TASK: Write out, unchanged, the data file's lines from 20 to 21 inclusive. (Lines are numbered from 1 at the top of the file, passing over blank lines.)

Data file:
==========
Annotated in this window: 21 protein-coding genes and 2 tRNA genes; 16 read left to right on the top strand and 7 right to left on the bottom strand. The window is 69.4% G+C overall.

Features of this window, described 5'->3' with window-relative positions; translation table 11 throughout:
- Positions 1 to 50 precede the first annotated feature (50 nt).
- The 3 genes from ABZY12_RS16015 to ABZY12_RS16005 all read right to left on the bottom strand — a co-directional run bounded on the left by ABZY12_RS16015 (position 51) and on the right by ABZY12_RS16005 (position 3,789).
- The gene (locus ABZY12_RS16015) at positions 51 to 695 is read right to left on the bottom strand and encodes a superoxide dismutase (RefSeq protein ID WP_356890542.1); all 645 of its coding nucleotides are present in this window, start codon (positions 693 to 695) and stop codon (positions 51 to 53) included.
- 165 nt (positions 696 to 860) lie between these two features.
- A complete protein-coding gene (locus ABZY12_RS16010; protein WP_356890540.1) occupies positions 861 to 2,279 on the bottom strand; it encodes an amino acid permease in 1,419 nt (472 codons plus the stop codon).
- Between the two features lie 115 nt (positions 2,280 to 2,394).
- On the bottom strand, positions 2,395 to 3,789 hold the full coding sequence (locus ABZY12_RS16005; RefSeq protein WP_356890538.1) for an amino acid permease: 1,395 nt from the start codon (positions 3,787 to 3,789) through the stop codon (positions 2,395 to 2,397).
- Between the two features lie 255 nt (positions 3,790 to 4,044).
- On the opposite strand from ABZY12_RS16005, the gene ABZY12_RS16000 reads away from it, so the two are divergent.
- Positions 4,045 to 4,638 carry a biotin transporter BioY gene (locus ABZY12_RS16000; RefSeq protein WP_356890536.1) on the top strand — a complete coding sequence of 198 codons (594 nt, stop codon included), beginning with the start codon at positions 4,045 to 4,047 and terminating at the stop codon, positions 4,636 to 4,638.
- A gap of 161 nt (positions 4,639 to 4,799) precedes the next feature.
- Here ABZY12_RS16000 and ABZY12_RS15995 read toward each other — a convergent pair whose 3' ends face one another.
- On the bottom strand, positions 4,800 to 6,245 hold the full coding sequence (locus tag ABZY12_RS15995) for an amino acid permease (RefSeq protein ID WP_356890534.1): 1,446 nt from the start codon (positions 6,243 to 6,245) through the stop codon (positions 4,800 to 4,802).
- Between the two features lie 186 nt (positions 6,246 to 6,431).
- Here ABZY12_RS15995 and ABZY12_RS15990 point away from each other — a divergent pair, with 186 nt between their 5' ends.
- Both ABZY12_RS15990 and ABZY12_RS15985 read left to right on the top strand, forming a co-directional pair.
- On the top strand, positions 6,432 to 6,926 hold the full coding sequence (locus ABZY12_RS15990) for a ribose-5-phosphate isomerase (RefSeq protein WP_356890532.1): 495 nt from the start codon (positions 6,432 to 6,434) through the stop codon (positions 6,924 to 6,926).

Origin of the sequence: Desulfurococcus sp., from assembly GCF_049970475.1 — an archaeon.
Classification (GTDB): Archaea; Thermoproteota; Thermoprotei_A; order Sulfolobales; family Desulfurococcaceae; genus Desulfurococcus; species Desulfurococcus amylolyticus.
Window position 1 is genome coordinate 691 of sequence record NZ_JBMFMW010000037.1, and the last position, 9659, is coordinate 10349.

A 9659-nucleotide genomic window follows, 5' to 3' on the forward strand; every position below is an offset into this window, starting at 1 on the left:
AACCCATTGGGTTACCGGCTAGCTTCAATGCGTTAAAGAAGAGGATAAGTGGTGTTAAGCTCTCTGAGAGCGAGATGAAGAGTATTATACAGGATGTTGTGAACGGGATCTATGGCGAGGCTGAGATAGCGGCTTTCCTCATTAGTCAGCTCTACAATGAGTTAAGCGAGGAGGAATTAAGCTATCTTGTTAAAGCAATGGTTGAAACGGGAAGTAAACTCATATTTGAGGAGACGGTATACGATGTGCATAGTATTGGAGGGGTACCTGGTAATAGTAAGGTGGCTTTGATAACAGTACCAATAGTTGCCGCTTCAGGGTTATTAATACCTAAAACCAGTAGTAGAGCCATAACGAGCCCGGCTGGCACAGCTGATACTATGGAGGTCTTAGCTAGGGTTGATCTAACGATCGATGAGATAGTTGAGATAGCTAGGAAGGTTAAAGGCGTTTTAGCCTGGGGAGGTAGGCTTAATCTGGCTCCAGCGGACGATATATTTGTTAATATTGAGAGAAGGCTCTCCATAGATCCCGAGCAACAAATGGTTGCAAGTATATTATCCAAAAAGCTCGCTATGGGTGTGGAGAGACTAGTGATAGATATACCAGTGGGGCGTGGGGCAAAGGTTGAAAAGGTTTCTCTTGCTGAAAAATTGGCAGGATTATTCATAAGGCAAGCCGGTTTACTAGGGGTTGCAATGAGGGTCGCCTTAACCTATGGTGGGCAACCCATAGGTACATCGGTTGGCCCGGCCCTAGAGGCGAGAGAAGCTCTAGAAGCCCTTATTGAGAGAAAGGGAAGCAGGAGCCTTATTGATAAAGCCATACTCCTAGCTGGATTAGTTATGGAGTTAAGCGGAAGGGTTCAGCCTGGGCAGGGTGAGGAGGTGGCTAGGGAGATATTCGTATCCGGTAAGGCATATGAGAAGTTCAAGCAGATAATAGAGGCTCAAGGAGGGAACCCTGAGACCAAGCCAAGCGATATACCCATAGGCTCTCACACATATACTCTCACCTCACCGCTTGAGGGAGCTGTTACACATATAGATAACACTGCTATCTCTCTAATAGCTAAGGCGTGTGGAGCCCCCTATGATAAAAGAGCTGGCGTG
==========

Origin of the sequence: Desulfurococcus sp., from assembly GCF_049970475.1 — an archaeon.
Classification (GTDB): Archaea; Thermoproteota; Thermoprotei_A; order Sulfolobales; family Desulfurococcaceae; genus Desulfurococcus; species Desulfurococcus amylolyticus.